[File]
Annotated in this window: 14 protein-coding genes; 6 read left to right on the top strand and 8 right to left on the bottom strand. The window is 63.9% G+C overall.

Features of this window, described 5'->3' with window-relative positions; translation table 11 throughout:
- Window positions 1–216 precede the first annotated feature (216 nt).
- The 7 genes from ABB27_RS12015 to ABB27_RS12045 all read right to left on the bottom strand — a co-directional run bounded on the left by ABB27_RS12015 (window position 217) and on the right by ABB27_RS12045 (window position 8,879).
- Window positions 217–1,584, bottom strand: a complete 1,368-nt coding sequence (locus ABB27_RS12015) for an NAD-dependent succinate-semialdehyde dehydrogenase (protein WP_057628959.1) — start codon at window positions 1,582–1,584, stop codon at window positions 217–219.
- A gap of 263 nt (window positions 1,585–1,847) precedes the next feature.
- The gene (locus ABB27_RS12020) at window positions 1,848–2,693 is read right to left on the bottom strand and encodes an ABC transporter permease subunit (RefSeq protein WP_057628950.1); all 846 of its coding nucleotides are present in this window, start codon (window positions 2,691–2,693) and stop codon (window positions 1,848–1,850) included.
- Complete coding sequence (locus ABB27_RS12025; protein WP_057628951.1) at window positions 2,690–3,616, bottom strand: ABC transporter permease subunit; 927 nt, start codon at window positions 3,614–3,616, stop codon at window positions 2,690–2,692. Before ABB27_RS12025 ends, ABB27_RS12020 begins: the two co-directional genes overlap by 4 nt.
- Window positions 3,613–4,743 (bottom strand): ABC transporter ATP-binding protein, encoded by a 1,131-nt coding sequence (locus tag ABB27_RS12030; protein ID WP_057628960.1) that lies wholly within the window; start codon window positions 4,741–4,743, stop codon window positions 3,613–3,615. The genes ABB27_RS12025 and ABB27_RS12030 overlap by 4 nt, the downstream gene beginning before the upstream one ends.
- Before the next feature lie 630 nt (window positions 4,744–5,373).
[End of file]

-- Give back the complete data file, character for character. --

Annotated in this window: 14 protein-coding genes; 6 read left to right on the top strand and 8 right to left on the bottom strand. The window is 63.9% G+C overall.

Features of this window, described 5'->3' with window-relative positions; translation table 11 throughout:
- Window positions 1–216 precede the first annotated feature (216 nt).
- The 7 genes from ABB27_RS12015 to ABB27_RS12045 all read right to left on the bottom strand — a co-directional run bounded on the left by ABB27_RS12015 (window position 217) and on the right by ABB27_RS12045 (window position 8,879).
- Window positions 217–1,584, bottom strand: a complete 1,368-nt coding sequence (locus ABB27_RS12015) for an NAD-dependent succinate-semialdehyde dehydrogenase (protein WP_057628959.1) — start codon at window positions 1,582–1,584, stop codon at window positions 217–219.
- A gap of 263 nt (window positions 1,585–1,847) precedes the next feature.
- The gene (locus ABB27_RS12020) at window positions 1,848–2,693 is read right to left on the bottom strand and encodes an ABC transporter permease subunit (RefSeq protein WP_057628950.1); all 846 of its coding nucleotides are present in this window, start codon (window positions 2,691–2,693) and stop codon (window positions 1,848–1,850) included.
- Complete coding sequence (locus ABB27_RS12025; protein WP_057628951.1) at window positions 2,690–3,616, bottom strand: ABC transporter permease subunit; 927 nt, start codon at window positions 3,614–3,616, stop codon at window positions 2,690–2,692. Before ABB27_RS12025 ends, ABB27_RS12020 begins: the two co-directional genes overlap by 4 nt.
- Window positions 3,613–4,743 (bottom strand): ABC transporter ATP-binding protein, encoded by a 1,131-nt coding sequence (locus tag ABB27_RS12030; protein ID WP_057628960.1) that lies wholly within the window; start codon window positions 4,741–4,743, stop codon window positions 3,613–3,615. The genes ABB27_RS12025 and ABB27_RS12030 overlap by 4 nt, the downstream gene beginning before the upstream one ends.
- Before the next feature lie 630 nt (window positions 4,744–5,373).